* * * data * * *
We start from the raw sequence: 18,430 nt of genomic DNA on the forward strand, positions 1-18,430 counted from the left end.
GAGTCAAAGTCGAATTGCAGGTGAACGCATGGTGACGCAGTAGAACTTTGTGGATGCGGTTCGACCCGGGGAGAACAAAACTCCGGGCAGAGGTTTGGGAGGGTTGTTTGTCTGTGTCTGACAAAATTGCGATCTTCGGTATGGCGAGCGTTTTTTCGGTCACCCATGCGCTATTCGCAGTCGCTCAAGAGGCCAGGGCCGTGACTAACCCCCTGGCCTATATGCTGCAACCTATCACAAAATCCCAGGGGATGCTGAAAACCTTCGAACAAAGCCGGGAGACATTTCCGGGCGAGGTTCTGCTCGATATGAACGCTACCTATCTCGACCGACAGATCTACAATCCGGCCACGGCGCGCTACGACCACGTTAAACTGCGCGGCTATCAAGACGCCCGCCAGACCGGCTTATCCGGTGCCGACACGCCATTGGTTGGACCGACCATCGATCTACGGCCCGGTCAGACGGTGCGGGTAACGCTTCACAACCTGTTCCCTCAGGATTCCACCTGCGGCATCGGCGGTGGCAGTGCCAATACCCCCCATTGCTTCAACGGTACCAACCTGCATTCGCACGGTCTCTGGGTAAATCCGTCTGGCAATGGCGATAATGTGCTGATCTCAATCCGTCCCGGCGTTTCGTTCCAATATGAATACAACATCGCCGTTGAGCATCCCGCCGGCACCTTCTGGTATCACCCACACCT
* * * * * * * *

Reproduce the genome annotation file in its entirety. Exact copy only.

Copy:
We start from the raw sequence: 18,430 nt of genomic DNA on the forward strand, positions 1-18,430 counted from the left end.
GAGTCAAAGTCGAATTGCAGGTGAACGCATGGTGACGCAGTAGAACTTTGTGGATGCGGTTCGACCCGGGGAGAACAAAACTCCGGGCAGAGGTTTGGGAGGGTTGTTTGTCTGTGTCTGACAAAATTGCGATCTTCGGTATGGCGAGCGTTTTTTCGGTCACCCATGCGCTATTCGCAGTCGCTCAAGAGGCCAGGGCCGTGACTAACCCCCTGGCCTATATGCTGCAACCTATCACAAAATCCCAGGGGATGCTGAAAACCTTCGAACAAAGCCGGGAGACATTTCCGGGCGAGGTTCTGCTCGATATGAACGCTACCTATCTCGACCGACAGATCTACAATCCGGCCACGGCGCGCTACGACCACGTTAAACTGCGCGGCTATCAAGACGCCCGCCAGACCGGCTTATCCGGTGCCGACACGCCATTGGTTGGACCGACCATCGATCTACGGCCCGGTCAGACGGTGCGGGTAACGCTTCACAACCTGTTCCCTCAGGATTCCACCTGCGGCATCGGCGGTGGCAGTGCCAATACCCCCCATTGCTTCAACGGTACCAACCTGCATTCGCACGGTCTCTGGGTAAATCCGTCTGGCAATGGCGATAATGTGCTGATCTCAATCCGTCCCGGCGTTTCGTTCCAATATGAATACAACATCGCCGTTGAGCATCCCGCCGGCACCTTCTGGTATCACCCACACCT